Health Team

New Year's resolution quiz: Follow these strategies for success

Posted January 6, 2016 5:00 p.m. EST
Updated January 6, 2016 6:51 p.m. EST

Making a New Year's resolution is all about making improvements – whether they are to lose weight, quit smoking or get physically fit.

According to WebMD, about 40 percent of people stick with healthy resolution goals until June. A helpful list of questions may help people develop strategies for success.

Question: True or false, it is best to keep your goals quiet to prevent public failure?

Answer: FALSE

Experts say you shouldn't go it alone. Letting others in on your plan, or even including a friend as a workout buddy, increases your sense of accountability and chances at success.

Question: Is it best to pick one thing to change or tackle all the bad habits at once?


It takes time to form bad habits, such as eating too many sweets, so it will take time to turn them around. Success with one goal may generate more confidence to take on others.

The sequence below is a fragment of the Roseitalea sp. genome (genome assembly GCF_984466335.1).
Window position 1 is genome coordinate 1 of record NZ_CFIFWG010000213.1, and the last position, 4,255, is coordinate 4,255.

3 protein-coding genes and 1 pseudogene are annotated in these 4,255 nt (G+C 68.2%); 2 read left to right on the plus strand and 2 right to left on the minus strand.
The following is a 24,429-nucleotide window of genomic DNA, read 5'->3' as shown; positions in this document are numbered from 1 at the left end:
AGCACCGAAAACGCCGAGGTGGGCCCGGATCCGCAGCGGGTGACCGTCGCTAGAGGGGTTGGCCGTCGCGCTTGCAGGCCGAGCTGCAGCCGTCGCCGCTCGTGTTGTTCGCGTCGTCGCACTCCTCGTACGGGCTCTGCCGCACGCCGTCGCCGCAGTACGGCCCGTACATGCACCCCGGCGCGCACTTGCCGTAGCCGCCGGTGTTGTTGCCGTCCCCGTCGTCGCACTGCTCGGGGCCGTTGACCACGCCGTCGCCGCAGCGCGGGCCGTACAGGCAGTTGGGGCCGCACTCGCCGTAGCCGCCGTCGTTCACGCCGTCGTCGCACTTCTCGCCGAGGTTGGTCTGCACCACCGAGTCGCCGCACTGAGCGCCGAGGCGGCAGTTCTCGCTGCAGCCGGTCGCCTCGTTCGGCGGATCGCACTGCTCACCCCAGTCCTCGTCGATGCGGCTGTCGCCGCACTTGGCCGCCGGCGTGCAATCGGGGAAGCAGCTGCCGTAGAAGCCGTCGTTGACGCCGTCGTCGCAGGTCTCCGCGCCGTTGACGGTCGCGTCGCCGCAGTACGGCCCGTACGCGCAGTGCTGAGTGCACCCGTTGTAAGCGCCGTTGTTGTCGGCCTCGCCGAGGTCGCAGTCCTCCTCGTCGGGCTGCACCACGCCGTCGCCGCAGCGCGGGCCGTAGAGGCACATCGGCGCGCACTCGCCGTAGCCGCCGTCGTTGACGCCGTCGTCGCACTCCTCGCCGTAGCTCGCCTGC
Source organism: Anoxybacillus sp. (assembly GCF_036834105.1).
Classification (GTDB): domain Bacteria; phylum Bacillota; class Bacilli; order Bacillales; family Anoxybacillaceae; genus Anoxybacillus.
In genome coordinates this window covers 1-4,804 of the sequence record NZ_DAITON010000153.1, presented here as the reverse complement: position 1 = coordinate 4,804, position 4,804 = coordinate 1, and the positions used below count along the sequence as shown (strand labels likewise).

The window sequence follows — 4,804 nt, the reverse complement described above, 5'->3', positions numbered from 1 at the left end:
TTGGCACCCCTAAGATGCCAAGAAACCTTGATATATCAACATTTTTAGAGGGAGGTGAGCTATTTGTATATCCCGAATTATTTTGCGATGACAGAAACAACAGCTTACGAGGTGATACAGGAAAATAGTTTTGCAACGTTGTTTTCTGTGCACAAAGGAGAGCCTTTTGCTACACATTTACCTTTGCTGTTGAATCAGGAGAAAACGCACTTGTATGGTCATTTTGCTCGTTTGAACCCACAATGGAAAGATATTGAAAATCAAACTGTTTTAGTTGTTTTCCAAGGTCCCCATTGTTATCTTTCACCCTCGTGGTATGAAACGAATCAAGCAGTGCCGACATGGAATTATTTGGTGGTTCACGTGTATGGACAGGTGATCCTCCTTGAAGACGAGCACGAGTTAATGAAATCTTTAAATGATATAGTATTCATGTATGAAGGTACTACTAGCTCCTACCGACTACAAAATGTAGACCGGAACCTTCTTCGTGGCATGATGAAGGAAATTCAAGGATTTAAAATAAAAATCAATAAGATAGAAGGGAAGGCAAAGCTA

Question: Should you expect to slip up?

Answer: YES

Slip-ups don't equal failure. They should be used as a chance to learn about weaknesses. For someone trying to quit smoking, for example, can they really handle being around friends who smoke? If they can't, they should try to avoid those situations.

Question: If you haven't formed a new habit in three weeks, such as replacing sodas with water, should you quit?

Answer: NO

Research shows that creating a new, healthier habit can take up to two months or more, so don't get discouraged if it's not happening faster.

Question: True or false, if you can drop a bad habit, such as favoring high-sodium foods, for just one day a week, it can help you quit for good.

Answer: TRUE

Bypassing bad habits for short amounts of time will help you build confidence that you can let it go for longer periods of time – and eventually permanently.

Other things that can help

Rewards can offer people motivation to continue working toward a goal – whether or not it's a short-term or long-term goal.

Rewards can be a reminder of progress and make things more fun. The larger the goal reached, the larger the reward.